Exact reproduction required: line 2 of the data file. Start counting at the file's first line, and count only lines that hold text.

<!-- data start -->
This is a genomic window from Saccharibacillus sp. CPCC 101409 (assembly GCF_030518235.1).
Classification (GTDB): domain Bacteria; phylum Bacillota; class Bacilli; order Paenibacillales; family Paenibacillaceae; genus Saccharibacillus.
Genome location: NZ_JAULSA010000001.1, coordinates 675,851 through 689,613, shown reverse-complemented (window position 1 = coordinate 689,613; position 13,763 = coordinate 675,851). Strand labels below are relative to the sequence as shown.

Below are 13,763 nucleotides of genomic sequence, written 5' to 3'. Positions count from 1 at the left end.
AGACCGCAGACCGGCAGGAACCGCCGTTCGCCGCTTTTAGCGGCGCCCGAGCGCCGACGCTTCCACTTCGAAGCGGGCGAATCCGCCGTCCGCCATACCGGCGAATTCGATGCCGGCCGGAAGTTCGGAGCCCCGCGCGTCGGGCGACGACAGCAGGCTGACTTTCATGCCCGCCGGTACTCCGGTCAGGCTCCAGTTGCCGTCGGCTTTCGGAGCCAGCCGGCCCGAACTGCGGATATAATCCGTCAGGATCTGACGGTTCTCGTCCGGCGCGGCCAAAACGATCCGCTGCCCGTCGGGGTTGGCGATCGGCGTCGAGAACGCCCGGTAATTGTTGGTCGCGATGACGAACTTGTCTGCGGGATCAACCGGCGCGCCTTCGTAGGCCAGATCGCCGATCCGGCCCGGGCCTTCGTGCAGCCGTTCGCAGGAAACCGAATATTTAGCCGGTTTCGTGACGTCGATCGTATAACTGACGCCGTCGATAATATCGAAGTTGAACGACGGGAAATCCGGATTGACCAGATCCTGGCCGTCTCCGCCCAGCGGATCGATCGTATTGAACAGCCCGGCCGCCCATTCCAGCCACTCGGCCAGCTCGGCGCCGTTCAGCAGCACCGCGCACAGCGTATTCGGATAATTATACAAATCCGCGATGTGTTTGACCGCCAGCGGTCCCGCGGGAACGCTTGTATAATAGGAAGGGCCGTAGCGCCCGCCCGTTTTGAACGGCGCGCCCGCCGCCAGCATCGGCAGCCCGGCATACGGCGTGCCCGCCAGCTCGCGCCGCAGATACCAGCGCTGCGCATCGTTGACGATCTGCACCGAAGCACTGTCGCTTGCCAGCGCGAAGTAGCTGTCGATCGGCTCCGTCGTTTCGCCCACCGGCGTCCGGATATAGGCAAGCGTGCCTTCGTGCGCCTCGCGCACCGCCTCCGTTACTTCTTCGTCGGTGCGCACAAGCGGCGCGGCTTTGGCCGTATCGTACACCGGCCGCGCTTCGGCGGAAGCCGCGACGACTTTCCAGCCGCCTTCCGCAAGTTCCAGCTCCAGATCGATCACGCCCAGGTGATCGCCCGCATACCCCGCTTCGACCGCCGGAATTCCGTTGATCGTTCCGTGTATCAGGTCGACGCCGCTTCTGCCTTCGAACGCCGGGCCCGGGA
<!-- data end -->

Classification (GTDB): domain Bacteria; phylum Bacillota; class Bacilli; order Paenibacillales; family Paenibacillaceae; genus Saccharibacillus.